14 Names to Substitute for Gabriella
Baby girl name you love but fear is overused? Here are some possible substitutes.
Meaning:"yielding to prayer"
Description:Arabella was used as a given name beginning in the 12th century with the birth of Arabella de Leuchars, granddaughter of William the Lion, King of Scotland. It is derived from the Latin orabilis, from which Arabella gets its meaning. Some scholars tie Arabella to Amabel, claiming that the former developed as a variation of the latter in Scotland, much like the name Annabel.
Origin:Spanish and Italian variation of Elizabeth, Hebrew
Meaning:"pledged to God"
Description:Isabella is the Latinate form of Isabel, a variation of Elizabeth which originally derived from the Hebrew name Elisheba. Variations Isabelle and Isabel are also popular, with the Scottish spelling Isobel another possibility. Newer alternatives include Sabella and Isabetta.
Origin:Italian variation of Frances
Meaning:"from France or free man"
Description:Francesca is a lighter and much more feminine choice than the classic Frances, and one that is increasingly popular with upscale parents.
Origin:Italian and Spanish variations of Lilian
Meaning:"lily, a flower"
Description:This melodious and feminine Latin variation of the Lily family is a favorite in the Hispanic community and would work beautifully with an Anglo surname as well. It's among the Spanish and Italian names for girls that make smooth transitions to the English-speaking world. The late Sopranos star James Gandolfini has a daughter named Liliana Ruth.
Description:In music, the term allegro means "quickly, lively tempo," which makes this quintessential Bohemian ballet dancer's name all the more appealing. Allegra is one of the most distinctive yet accessible girl names starting with A.
Origin:Italian feminine variation of Gabriel
Meaning:"God is my strength"
Description:Gabriella is the feminine form of Gabriel, a name derived from the Hebrew Gavri’el. Gavri’el is composed of the elements gever, meaning "strong," and ’el, referring to God. Gabriella is used among a variety of cultures in the US, including Italian Americans, Latinos, and in the Jewish community. Gabriela is the Spanish spelling.
Origin:Russian from Latin family name
Description:Tatiana was derived from Tatius, a Sabine-Latin family name of unknown origin. Titus Tatius was the name of an ancient king who ruled over the Sabines, an ancient Italic tribe who lived near Rome. The Romans used the name Tatius even after the Sabines died out and created the derivative forms Tatianus and Tatiana. The names were eventually disseminated throughout the Orthodox Christian world, including Russia.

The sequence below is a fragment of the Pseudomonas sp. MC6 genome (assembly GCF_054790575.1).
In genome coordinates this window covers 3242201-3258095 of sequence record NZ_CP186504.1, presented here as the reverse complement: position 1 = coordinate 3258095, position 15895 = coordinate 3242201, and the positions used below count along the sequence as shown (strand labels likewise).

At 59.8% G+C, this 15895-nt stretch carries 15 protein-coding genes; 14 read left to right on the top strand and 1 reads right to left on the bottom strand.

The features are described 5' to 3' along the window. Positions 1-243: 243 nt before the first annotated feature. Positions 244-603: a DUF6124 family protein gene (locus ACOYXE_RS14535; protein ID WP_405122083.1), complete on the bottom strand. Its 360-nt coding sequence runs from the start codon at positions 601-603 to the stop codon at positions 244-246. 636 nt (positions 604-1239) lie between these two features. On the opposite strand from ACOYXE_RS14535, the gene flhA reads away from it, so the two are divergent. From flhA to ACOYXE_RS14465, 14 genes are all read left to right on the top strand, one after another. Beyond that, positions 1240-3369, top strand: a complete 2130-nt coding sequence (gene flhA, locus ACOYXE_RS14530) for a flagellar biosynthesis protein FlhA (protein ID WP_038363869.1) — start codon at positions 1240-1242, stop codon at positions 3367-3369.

Origin:Italian, Polish, Russian diminutive of Angela
Meaning:"angel or angelic"
Description:Angelica is by far the choicest form of the angelic names -- more delicate than Angelina, more feminine than Angel, more modern than Angela. But though Angelica is so lacy and poetic, it lags behind the bolder Angelina (probably for obvious reasons).
Origin:Latinate form of Estelle
Description:Estella is a pretty Latin name that's sounding more and more stylish, remembered as the ward of Miss Haversham in Dickens's Great Expectations. Though Estella ranked as high as Number 110 in the 1880s, it now sits near the bottom of the US Top 1000 along with near-twin Estelle. Either would be well worth considering as an alternative to the popular Stella.
Origin:Italian and Dutch diminutive of Maria
Meaning:"drop of the sea, bitter, or beloved"
Description:Lilting and nearly unknown here, with the currently popular ella ending, makes a good Marissa alternative.
Origin:Italian variation of Mirabelle
Description:The short-lived magazine edited by former Vogue chief Grace Mirabella put this beautiful name off-limits for a while, but now it's perfectly fit to join the fashionable Bella pantheon. More distinctive than Isabella.
Origin:Spanish feminine form of Clement, Latin
Description:The Spanish version, with its -eena ending, takes the name out of the Oh My Darlin' realm, which for many American parents may be just the thing.
Origin:Spanish variation of Juliet
Description:Julietta feels newly fresh and friendly thanks to the growing familiarity of Juliet and French sister Juliette.
Origin:German variation of Hebrew Raphaela
Description:Whether spelled Raffaela, Rafaela, Raffaella, or Raphaela, a euphonius name with a dark-eyed, long-flowing-haired image. Like Gabriella and Isabella, is beginning to be drawn into the American mainstream.